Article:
Ad spend is expected to top £20 billion for the first time this year, mostly thanks to digital growth. But ensuring such substantial investment doesn’t go to waste may be challenging in the post-GDPR era.
Since enforcement, the regulation has put online privacy in the spotlight and inspired many individuals to seek control of their personal information; see the cases levied against Google in late 2018. As a result, some insight sources of third-party data are in jeopardy and so is the ability of marketers to deliver tailored advertising. Bad news considering messages with custom elements, including calls-to-action, fuel 202% more conversions.
Marketers therefore face a dilemma: how can they provide the unique experiences needed to keep audiences happy and ROI healthy, while staying compliant?
GDPR: a new landscape for digital data
There is plenty of evidence to show audiences have a real appetite for personalisation. Research reveals that most consumers (56%) value bespoke discounts and 47% are interested in real-time offers based on browsing activity. Plus, one-third (36%) of Brits are more likely to engage with tailored ads. So, if marketers want to maximise advertising impact, tailoring is essential. And to achieve this, they also need data that details individual tastes, needs, and habits — exactly the kind of insight covered by the new regulations.
It’s well known that consent is at the foundation for digital marketing in the GDPR framework. Generally, the industry also agrees that giving individuals power over data is helping to improve trust and audience relationships. But the ability to deny permission also increases the possibility of restricted access to traditional sources of targeting information, such as third-party profile data, and greater dependence on first-party information. After all, third parties can’t directly ask for consent.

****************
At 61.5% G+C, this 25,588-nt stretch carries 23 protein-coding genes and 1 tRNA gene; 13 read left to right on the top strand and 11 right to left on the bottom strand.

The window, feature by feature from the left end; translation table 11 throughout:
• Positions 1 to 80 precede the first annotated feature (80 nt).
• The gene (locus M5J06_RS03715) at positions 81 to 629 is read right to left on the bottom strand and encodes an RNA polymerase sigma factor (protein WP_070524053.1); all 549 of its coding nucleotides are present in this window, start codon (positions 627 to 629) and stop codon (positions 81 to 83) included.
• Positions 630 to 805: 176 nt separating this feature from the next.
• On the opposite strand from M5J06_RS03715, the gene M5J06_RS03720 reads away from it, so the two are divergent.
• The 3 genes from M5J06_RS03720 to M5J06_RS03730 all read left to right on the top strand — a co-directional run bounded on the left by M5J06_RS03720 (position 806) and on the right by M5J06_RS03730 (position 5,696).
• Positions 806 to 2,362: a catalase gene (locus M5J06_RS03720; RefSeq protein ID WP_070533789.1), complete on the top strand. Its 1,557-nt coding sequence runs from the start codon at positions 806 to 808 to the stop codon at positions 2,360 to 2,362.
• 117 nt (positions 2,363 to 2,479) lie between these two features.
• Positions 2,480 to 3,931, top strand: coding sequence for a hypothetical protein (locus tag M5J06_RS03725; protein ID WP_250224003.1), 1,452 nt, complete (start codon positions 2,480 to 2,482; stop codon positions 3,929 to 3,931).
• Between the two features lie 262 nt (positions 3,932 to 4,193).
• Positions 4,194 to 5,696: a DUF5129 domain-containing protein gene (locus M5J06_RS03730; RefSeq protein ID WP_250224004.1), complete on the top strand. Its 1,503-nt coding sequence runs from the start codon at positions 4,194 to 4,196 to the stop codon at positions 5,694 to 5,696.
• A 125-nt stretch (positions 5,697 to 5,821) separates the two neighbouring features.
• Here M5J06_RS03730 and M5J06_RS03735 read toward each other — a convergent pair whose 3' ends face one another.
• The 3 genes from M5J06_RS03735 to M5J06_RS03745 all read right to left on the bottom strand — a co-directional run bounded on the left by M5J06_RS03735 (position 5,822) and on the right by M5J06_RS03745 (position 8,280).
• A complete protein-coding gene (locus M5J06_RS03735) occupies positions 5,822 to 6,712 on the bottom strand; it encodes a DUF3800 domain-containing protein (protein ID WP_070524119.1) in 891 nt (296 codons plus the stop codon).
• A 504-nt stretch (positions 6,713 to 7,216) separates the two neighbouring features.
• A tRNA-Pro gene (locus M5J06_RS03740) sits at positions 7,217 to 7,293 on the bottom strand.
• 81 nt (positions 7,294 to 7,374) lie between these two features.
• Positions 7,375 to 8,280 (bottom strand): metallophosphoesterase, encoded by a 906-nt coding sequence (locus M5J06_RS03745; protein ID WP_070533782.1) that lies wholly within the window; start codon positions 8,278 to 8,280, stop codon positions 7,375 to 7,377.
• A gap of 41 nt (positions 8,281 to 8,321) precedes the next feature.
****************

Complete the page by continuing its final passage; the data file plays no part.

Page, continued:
Consequently, marketers need a new way of collecting insight that can drive relevant and meaningful advertising — and better results — without infringing GDPR requirements.
Rediscovering the power of context
The best and simplest answer to the current data issue is a change of perspective. Namely, recognising that data doesn’t have to identify consumers to power effectively customised ads. Take, for instance, the contextual information that can be gleaned from URLs.
Although not the most commonly used resource, URLs provide a valuable window into the audiences that pages will appeal to via data about content topics, access dates and times. For example, if a consumer loads an article on ice hockey while the Winter Olympic Games is showing on TV, it’s probable they are passionate about outdoor sports and may be interested in ads offering discount snowboarding breaks or sports TV bundles. And because this data doesn’t contain any fields that could make individuals identifiable — gender, name, email address, purchase history — it is not subject to GDPR stipulations and won’t put privacy at risk.
Additionally, there is potential for marketers to gain even further insight from URLs using advanced technologies. Specifically, by leveraging tools with the capacity to apply smart techniques such as natural language processing (NLP) to mimic the human brain, marketers can conduct deep semantic analysis of site pages. This will allow them to assess content as real audiences do: establishing the exact meaning of each word on the page, the sentiment certain phrases will inspire and the emotional context. The end result is diverse contextual data that can be harnessed to build refined audience segments, combining semantic information with first-party data to precisely target ads.
Despite the growing number and influence of online privacy regulations, data is still vital to advertising success in 2019. Consumer expectations of relevance and personal resonance haven’t dropped, and that means those keen to retain audience favour and outshine their rivals can’t afford to let personalisation standards slip.
With conventional data supplies dwindling, marketers need a new golden ticket to bolster first-party data and enhance targeting — and right now, it looks as though the solution may lie in an often-overlooked quarter. By tapping the hidden assets of URL insight and blending them with existing audience understanding, marketers can fill the gap left by third-party sources and ensure ads remain engaging, profitable, and compliant.